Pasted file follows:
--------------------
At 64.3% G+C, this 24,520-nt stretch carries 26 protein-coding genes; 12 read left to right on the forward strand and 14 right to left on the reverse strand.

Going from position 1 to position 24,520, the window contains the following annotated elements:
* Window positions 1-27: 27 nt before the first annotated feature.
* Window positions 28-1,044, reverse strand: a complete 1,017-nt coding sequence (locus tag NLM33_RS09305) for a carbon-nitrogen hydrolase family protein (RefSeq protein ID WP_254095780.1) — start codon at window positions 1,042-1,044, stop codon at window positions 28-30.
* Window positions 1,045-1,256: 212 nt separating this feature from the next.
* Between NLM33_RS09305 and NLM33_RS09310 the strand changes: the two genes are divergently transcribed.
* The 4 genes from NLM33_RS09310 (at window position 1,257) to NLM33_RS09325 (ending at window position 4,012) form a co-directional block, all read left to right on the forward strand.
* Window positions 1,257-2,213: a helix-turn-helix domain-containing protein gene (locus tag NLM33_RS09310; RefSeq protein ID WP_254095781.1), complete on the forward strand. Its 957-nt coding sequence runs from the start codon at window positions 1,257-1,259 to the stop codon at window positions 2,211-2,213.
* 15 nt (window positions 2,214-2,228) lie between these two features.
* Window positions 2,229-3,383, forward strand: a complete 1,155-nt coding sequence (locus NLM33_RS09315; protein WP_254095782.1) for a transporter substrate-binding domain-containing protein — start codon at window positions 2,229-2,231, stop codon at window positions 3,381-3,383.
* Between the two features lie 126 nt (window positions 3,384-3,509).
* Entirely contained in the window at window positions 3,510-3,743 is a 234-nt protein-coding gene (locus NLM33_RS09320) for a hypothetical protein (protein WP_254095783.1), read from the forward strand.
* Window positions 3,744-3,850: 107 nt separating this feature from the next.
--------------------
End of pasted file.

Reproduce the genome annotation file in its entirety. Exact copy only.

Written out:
At 64.3% G+C, this 24,520-nt stretch carries 26 protein-coding genes; 12 read left to right on the forward strand and 14 right to left on the reverse strand.

Going from position 1 to position 24,520, the window contains the following annotated elements:
* Window positions 1-27: 27 nt before the first annotated feature.
* Window positions 28-1,044, reverse strand: a complete 1,017-nt coding sequence (locus tag NLM33_RS09305) for a carbon-nitrogen hydrolase family protein (RefSeq protein ID WP_254095780.1) — start codon at window positions 1,042-1,044, stop codon at window positions 28-30.
* Window positions 1,045-1,256: 212 nt separating this feature from the next.
* Between NLM33_RS09305 and NLM33_RS09310 the strand changes: the two genes are divergently transcribed.
* The 4 genes from NLM33_RS09310 (at window position 1,257) to NLM33_RS09325 (ending at window position 4,012) form a co-directional block, all read left to right on the forward strand.
* Window positions 1,257-2,213: a helix-turn-helix domain-containing protein gene (locus tag NLM33_RS09310; RefSeq protein ID WP_254095781.1), complete on the forward strand. Its 957-nt coding sequence runs from the start codon at window positions 1,257-1,259 to the stop codon at window positions 2,211-2,213.
* 15 nt (window positions 2,214-2,228) lie between these two features.
* Window positions 2,229-3,383, forward strand: a complete 1,155-nt coding sequence (locus NLM33_RS09315; protein WP_254095782.1) for a transporter substrate-binding domain-containing protein — start codon at window positions 2,229-2,231, stop codon at window positions 3,381-3,383.
* Between the two features lie 126 nt (window positions 3,384-3,509).
* Entirely contained in the window at window positions 3,510-3,743 is a 234-nt protein-coding gene (locus NLM33_RS09320) for a hypothetical protein (protein WP_254095783.1), read from the forward strand.
* Window positions 3,744-3,850: 107 nt separating this feature from the next.